I’ve been thinking about the winter storm that occurred here recently. It was particularly devastating, heavy wet snow bending and snapping off 50-year-old trees and creating nearly impossible traveling conditions that left many of us home-bound longer than we’re used to. The event has me thinking about my relationship with the natural world.
I know Nature’s sublimity appears on nearly a daily basis: tornadoes, hurricanes, deadly fires, but the reality of experiencing it firsthand gives the event greater significance. My usual compatibility with nature has been upset. I’m experiencing a disconnect, an inclination to find nature as hostile rather than nurturing.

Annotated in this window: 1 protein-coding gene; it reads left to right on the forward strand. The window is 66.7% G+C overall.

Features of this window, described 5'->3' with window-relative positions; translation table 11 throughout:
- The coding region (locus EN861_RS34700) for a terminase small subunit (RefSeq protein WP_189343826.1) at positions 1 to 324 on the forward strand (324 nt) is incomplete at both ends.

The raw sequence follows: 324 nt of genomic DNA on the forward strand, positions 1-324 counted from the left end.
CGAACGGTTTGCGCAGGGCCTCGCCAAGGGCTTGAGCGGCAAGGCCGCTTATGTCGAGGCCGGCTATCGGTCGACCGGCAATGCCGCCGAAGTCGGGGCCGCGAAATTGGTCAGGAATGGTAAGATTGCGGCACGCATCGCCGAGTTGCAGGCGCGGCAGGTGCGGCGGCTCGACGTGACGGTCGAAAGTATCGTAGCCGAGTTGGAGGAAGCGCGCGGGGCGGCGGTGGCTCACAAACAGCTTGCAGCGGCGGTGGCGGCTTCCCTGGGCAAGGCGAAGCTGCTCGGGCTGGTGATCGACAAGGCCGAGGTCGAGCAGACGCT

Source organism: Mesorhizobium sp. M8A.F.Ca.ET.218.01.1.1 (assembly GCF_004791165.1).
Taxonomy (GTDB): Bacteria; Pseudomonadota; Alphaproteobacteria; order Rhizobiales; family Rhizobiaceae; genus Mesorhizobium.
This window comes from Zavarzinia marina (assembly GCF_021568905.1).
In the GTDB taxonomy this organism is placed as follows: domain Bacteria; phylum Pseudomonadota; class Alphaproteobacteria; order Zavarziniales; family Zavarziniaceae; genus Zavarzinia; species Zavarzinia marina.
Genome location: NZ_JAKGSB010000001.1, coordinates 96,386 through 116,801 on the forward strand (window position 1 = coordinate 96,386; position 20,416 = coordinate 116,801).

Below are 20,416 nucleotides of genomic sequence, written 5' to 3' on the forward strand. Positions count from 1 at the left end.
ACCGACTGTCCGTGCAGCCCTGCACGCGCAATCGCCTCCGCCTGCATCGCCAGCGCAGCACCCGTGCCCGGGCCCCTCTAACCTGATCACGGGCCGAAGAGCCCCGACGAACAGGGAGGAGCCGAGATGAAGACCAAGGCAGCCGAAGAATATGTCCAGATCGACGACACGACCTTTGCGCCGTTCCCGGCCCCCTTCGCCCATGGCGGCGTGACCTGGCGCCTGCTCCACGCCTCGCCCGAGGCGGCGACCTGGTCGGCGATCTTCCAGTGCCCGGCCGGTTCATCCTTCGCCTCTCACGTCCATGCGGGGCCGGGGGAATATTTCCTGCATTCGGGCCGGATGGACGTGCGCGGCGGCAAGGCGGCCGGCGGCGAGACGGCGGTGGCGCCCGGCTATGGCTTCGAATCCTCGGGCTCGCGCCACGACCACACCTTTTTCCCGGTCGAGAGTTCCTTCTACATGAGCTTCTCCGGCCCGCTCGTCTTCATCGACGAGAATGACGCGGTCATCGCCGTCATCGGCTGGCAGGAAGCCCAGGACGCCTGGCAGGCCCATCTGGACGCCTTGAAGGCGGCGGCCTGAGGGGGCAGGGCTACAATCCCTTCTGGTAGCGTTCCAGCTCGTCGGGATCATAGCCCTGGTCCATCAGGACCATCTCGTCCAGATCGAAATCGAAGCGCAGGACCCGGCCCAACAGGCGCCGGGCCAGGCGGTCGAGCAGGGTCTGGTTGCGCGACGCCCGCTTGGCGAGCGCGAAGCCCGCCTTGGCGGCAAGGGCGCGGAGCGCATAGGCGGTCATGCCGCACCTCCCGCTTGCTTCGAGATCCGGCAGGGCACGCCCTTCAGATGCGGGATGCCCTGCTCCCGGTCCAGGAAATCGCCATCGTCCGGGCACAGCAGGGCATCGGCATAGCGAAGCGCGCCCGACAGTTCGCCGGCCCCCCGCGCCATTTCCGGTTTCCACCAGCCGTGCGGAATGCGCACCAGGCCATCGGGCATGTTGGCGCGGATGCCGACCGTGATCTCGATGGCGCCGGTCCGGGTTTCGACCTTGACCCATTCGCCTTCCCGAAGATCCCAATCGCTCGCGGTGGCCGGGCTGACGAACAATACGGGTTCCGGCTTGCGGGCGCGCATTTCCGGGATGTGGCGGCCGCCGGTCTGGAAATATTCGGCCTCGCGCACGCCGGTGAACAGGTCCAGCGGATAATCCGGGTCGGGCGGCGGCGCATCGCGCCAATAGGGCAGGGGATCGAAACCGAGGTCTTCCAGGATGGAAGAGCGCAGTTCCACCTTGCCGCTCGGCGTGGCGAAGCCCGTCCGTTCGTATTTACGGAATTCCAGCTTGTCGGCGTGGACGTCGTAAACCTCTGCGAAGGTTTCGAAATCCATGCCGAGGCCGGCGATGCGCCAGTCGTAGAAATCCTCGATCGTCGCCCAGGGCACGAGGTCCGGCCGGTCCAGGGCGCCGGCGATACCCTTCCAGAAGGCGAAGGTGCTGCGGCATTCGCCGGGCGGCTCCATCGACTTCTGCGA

Avoiding a hostile natural environment may mean self-imposed isolation. Cocooning oneself into interior spaces might result in dark contemplations, socially unhealthy behaviors detrimental to one’s well-being. On the upside, I suspect the deeply insightful writings of the likes of Knute Hamsen and Soren Kierkegaard or the disturbing yet moving paintings of Edvard Munch wouldn’t exist if it weren’t for the challenges they had to face living in the northern climes.